It is now 1923 and the scene here is essentially the same with Reid & Todd and Pettigrew & Stephens facing each other across Sauchiehall Street. The sign on the corner of Reid & Todd’s reads J. Karter & Co. Wholesale Furrier and on the floor above are the offices of the Scottish Society for the Prevention of Vivisection. One can only wonder how the two got along. ( Postcard published by Valentine’s. )

It’s just after 3.25 on a sunny afternoon and the awnings are out at Reid & Todd’s and at Pettigrew’s. A few years have elapsed since the previous photo was taken. The anti-vivisectionists above J. Karter & Co. have moved out and the premises are now occupied by the staff of Berlitz Languages. Daly’s window displays in the foreground are attracting considerable interest. The store that was known as the “Harrod’s of the North” had a reputation for excellence in ladies clothing. Fashions have changed considerably since the Edwardian era and in this scene, raised hemlines and close fitting hats are much in evidence. The white colour-coded tramcar approaching the camera is bound for the University. ( National Series postcard published by Miller & Lang. )

Sauchiehall Street, Willow Tea Rooms, Glasgow 1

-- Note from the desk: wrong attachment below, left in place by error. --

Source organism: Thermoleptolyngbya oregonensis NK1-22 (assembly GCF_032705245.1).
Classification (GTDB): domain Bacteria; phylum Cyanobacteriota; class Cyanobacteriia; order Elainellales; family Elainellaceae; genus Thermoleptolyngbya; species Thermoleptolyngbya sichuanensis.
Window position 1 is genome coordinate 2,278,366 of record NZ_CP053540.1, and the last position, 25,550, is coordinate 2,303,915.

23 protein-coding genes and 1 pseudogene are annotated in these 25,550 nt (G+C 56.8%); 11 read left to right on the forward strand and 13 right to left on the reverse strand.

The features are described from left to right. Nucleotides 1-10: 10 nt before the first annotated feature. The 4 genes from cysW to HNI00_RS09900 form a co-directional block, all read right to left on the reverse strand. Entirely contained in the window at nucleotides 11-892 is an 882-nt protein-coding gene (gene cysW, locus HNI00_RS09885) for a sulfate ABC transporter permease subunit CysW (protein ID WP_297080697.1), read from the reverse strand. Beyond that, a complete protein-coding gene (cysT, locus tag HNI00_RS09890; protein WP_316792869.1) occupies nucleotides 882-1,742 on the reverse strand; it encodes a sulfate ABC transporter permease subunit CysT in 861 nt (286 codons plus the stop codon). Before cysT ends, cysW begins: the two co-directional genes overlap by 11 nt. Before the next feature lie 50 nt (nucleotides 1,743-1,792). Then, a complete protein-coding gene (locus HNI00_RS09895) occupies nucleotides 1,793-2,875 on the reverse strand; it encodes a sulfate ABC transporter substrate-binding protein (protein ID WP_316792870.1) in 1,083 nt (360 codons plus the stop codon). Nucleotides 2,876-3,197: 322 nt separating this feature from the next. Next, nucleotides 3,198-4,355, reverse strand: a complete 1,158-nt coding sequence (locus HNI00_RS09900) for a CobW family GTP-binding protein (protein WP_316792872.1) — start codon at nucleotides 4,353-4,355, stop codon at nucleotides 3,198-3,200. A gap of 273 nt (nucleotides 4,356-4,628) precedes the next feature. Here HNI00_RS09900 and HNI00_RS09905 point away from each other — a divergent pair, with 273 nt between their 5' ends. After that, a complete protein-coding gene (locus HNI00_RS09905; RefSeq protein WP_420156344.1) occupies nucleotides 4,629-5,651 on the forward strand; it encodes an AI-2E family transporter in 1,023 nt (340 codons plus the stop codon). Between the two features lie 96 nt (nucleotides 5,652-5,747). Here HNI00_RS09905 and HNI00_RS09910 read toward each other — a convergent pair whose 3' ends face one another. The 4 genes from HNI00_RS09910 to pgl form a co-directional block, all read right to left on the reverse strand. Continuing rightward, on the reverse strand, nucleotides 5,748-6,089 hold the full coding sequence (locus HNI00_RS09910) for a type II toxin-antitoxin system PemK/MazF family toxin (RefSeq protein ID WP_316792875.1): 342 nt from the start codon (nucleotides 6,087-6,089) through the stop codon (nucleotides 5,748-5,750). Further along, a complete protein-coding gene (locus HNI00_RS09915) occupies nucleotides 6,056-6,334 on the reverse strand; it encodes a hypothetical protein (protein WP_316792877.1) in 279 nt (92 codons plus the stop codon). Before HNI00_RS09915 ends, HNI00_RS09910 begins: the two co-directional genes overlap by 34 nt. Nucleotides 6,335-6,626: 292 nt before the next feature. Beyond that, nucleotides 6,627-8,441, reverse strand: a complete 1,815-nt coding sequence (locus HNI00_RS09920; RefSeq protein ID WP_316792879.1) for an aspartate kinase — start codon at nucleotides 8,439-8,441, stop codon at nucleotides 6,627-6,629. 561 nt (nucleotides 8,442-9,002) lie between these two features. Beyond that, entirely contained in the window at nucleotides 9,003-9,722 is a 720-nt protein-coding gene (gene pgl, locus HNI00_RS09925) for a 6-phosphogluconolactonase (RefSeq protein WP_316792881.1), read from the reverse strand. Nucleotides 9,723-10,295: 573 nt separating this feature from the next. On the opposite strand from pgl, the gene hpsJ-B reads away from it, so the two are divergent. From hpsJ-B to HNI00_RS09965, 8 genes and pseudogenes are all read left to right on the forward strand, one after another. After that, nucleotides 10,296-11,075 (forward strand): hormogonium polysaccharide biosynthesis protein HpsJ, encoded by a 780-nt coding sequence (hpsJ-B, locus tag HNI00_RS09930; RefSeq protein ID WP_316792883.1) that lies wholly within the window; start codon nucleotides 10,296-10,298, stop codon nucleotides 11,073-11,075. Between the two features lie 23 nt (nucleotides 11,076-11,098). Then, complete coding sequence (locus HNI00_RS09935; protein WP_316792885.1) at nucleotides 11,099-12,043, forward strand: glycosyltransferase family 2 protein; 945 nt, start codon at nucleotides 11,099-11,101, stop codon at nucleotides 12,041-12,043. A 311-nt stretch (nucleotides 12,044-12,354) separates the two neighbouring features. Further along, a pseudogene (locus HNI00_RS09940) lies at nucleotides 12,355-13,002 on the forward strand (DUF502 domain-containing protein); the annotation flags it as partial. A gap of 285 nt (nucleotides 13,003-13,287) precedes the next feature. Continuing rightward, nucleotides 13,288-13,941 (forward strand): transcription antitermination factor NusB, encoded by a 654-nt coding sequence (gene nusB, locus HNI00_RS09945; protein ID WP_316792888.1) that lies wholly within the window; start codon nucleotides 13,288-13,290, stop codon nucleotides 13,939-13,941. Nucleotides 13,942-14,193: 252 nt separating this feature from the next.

This excellent photograph, dating from 1910-1912 and originally published by E. A. Schwerdtfeger, is taken from the north side of the street looking east and affords a good view of Manchester House, the Pettigrew & Stephens building on the corner with West Campbell Street. The fine cupola, designed by Charles Rennie Mackintosh, is in the centre of the building facing Sauchiehall Street, across from which we have a partial view of the building housing Reid & Todd which is contemporary with Manchester House but much more conservative in design. Nearer the camera on the south side of the street is Daly’s dress shop and the white building after Ramsay & Ramsay is the location for Kate Cranston’s Lunch & Tea Rooms. These were the famous Willow Tea Rooms, originally opened in October 1903 and recently restored. Charles Rennie Mackintosh and his wife Margaret designed virtually every aspect of the interior: the décor, furnishings, cutlery, menus and staff uniforms. In 1917, Kate Cranston sold her businesses and the tearooms remained open under a different name until they became a part of Daly’s in 1928. The sandwich board man outside is advertising Sylvia, the scientific palmist, at an address on Mains Street which would later become Blythswood Street. ( Postcard published originally by E. A. Schwerdtfeger and subsequently republished anonymously after the outbreak of the Great War. )